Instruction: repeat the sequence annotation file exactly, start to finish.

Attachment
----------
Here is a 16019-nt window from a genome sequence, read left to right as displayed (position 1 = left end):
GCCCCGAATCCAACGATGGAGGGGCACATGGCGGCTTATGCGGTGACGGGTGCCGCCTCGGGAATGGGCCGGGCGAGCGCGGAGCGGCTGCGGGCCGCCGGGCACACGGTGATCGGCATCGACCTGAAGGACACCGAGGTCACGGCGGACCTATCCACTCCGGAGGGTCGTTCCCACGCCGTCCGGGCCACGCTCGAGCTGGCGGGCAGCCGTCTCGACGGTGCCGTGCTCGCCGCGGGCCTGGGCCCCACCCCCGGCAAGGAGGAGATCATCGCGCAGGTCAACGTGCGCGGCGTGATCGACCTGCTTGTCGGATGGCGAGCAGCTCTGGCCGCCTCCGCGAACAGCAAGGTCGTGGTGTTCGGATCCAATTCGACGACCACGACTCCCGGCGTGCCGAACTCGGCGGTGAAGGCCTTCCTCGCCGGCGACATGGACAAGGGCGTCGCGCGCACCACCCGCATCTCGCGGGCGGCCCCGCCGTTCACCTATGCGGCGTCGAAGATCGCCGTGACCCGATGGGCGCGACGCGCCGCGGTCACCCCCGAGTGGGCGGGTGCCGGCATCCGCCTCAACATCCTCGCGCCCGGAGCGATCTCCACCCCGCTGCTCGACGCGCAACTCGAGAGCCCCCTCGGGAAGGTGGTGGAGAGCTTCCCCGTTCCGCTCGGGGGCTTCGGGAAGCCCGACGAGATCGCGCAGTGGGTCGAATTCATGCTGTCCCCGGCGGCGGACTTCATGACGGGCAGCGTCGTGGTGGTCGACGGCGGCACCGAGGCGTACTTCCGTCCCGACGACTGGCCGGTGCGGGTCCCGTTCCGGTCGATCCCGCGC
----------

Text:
Here is a 16019-nt window from a genome sequence, read left to right as displayed (position 1 = left end):
GCCCCGAATCCAACGATGGAGGGGCACATGGCGGCTTATGCGGTGACGGGTGCCGCCTCGGGAATGGGCCGGGCGAGCGCGGAGCGGCTGCGGGCCGCCGGGCACACGGTGATCGGCATCGACCTGAAGGACACCGAGGTCACGGCGGACCTATCCACTCCGGAGGGTCGTTCCCACGCCGTCCGGGCCACGCTCGAGCTGGCGGGCAGCCGTCTCGACGGTGCCGTGCTCGCCGCGGGCCTGGGCCCCACCCCCGGCAAGGAGGAGATCATCGCGCAGGTCAACGTGCGCGGCGTGATCGACCTGCTTGTCGGATGGCGAGCAGCTCTGGCCGCCTCCGCGAACAGCAAGGTCGTGGTGTTCGGATCCAATTCGACGACCACGACTCCCGGCGTGCCGAACTCGGCGGTGAAGGCCTTCCTCGCCGGCGACATGGACAAGGGCGTCGCGCGCACCACCCGCATCTCGCGGGCGGCCCCGCCGTTCACCTATGCGGCGTCGAAGATCGCCGTGACCCGATGGGCGCGACGCGCCGCGGTCACCCCCGAGTGGGCGGGTGCCGGCATCCGCCTCAACATCCTCGCGCCCGGAGCGATCTCCACCCCGCTGCTCGACGCGCAACTCGAGAGCCCCCTCGGGAAGGTGGTGGAGAGCTTCCCCGTTCCGCTCGGGGGCTTCGGGAAGCCCGACGAGATCGCGCAGTGGGTCGAATTCATGCTGTCCCCGGCGGCGGACTTCATGACGGGCAGCGTCGTGGTGGTCGACGGCGGCACCGAGGCGTACTTCCGTCCCGACGACTGGCCGGTGCGGGTCCCGTTCCGGTCGATCCCGCGC